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Cadillac One 2009: President Obama's new ride

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January 19, 2009

The new Cadillac One
 Image: Cadillac/GM

The new Cadillac One Image: Cadillac/GM

Image Gallery (8 images)

January 19, 2009 The United States will celebrate the inauguration of its 44th President tomorrow, and the President has a new set of wheels. Continuing a tradition that's almost as old as the automobile itself, President Barack Obama will cruise down Pennsylvania Avenue in an all-new Cadillac Presidential Limousine. The completely redesigned limo replaces the DTS Presidential Limousine introduced in 2004 and while official details of the car's drivetrain, on-board tech and armored capabilities of course remain top secret, speculation has it possibly equipped with five-inch thick bulletproof glass and high strength ceramic armor. We don't expect confirmation on these details any time soon, but it's safe to say that this rolling fortress incorporates the best in protection (and comfort) that modern bespoke automobile production has to offer.

According to the GM release: "The car was designed, developed and tested by specialists who adhered to an extensive set of specifications. It was subjected to an extreme testing regimen to ensure performance that achieves precise functional requirements. In doing so, security provisions were undertaken at all times during development to ensure the car’s functional capabilities are preserved and confidential." As we said, details are scarce.

The new Cadillac One is not based on a particular model, rather stitching together design elements from across the Cadillac range. These include the dual-textured grille found on the current model CTS sport sedan, STS tail-lights, head-lights from the Escalade and side and rear profiles "evocative of Cadillac’s STS and DTS luxury sedans".

The car has roughly the same footprint as its predecessor but is slightly more upright to improve outward visibility. It's also rumored that the chassis is based GMC Topkick truck platform, which would make sense given that it's unlikely to be a lightweight vehicle.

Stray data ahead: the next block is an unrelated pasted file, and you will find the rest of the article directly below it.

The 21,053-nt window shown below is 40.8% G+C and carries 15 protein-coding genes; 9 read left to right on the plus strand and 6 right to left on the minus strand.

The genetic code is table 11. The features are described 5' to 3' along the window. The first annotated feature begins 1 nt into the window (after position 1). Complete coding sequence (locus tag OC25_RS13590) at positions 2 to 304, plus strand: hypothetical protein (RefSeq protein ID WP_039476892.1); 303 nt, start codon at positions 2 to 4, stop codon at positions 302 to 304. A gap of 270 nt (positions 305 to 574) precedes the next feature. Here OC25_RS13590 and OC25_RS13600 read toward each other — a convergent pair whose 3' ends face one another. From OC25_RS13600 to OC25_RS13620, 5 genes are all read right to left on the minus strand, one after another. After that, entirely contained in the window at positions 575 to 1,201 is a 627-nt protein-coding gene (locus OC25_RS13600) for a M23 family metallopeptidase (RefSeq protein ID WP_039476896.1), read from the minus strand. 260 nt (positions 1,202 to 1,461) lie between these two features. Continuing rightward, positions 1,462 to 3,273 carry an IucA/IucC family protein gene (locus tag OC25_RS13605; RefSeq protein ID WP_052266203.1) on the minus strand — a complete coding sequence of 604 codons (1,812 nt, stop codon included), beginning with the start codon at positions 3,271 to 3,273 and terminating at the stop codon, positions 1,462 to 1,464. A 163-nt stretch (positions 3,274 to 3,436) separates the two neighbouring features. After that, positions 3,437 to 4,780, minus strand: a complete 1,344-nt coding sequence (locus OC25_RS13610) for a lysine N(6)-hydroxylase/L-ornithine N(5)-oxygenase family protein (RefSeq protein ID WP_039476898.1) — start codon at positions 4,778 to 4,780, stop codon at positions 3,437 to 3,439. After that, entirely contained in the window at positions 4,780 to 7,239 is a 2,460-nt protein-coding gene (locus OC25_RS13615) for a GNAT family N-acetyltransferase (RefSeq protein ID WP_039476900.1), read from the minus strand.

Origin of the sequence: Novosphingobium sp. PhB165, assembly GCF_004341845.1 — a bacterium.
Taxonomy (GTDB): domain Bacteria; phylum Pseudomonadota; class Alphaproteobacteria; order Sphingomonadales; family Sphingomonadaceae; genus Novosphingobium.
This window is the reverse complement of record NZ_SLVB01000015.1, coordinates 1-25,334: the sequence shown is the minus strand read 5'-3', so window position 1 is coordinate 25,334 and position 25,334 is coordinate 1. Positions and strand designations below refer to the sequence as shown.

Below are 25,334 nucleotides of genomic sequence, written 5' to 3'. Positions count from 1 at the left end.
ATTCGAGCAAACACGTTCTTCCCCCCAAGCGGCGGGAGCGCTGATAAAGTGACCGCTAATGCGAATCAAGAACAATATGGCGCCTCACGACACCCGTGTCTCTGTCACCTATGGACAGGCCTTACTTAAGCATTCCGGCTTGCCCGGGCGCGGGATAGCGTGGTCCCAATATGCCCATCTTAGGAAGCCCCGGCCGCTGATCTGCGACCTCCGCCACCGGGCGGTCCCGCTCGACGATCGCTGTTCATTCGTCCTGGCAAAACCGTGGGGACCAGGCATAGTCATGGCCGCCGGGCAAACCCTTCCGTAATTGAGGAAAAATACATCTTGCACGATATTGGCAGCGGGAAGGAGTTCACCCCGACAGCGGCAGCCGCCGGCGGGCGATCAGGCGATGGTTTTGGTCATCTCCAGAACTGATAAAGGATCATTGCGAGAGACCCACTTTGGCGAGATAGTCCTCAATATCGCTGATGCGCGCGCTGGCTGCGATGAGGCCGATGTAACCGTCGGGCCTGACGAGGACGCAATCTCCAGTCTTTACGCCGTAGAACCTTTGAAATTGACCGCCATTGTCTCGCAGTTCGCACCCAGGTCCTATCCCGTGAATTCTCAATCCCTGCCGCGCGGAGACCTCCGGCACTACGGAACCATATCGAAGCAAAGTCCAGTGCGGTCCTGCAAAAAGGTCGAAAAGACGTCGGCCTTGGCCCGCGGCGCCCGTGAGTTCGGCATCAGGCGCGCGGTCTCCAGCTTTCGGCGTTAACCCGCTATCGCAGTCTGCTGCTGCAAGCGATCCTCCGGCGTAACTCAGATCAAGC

Behind the tinted glass there's all the comfort and luxury befitting a presidential vehicle - upholstery cut and sewn by hand, an embroidered presidential seal in the center of the rear seat back panel and on each rear door trim and an an extensive executive compartment featuring state-of-the-art mobile office features.

Presidential seals also feature on the exterior rear doors and, in one technical detail that has been officially released, the U.S. flag and the presidential standard flown on the front of the vehicle are illuminated by high-tech LED spotlights.

In what is the pinnacle of product placement for Cadillac, the new Presidential Limousine is the latest in a tradition that has seen many U.S. presidents ride behind the luxury marque.

One of the first chief executives to use a Cadillac was President Wilson, who rode through the streets of Boston during a World War I victory parade in 1919. Reportedly a car buff, President Eisenhower rode in one of the first Cadillac Eldorado models ever produced during his 1953 inaugural parade. Two giant (at 21.5 feet long) 1938 Cadillac convertibles known as the "Queen Mary" and "Queen Elizabeth" served Presidents Franklin D. Roosevelt, Harry S. Truman and Dwight D. Eisenhower and their slightly smaller replacements were used by Presidents John F. Kennedy and Lyndon B. Johnson until they were retired in 1968.

More recently President Ronald Reagan used a 1983 Cadillac Fleetwood limousine, President Clinton a Cadillac Fleetwood Brougham and President George W. Bush a DTS.

“Cadillac is honored to again provide a new Presidential Limousine,” said Mark McNabb, North America vice president, Cadillac/Premium Channel. “This is a great American tradition that we’re delighted to renew with an all-new car featuring the best of Cadillac’s dramatic design and technology.”

About the Author
Noel McKeegan After a misspent youth at law school, Noel began to dabble in tech research, writing and things with wheels that go fast. This bus dropped him at the door of a freshly sprouted Gizmag.com in 2002. He has been Gizmag's Editor-in-Chief since 2007.   All articles by Noel McKeegan
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1 Comment

I can hear OnStar now... huh, Mr. President, it appears a bomb has gone off under your car. Are you in need of assistance?

Mark A
26th August, 2011 @ 09:56 pm PDT
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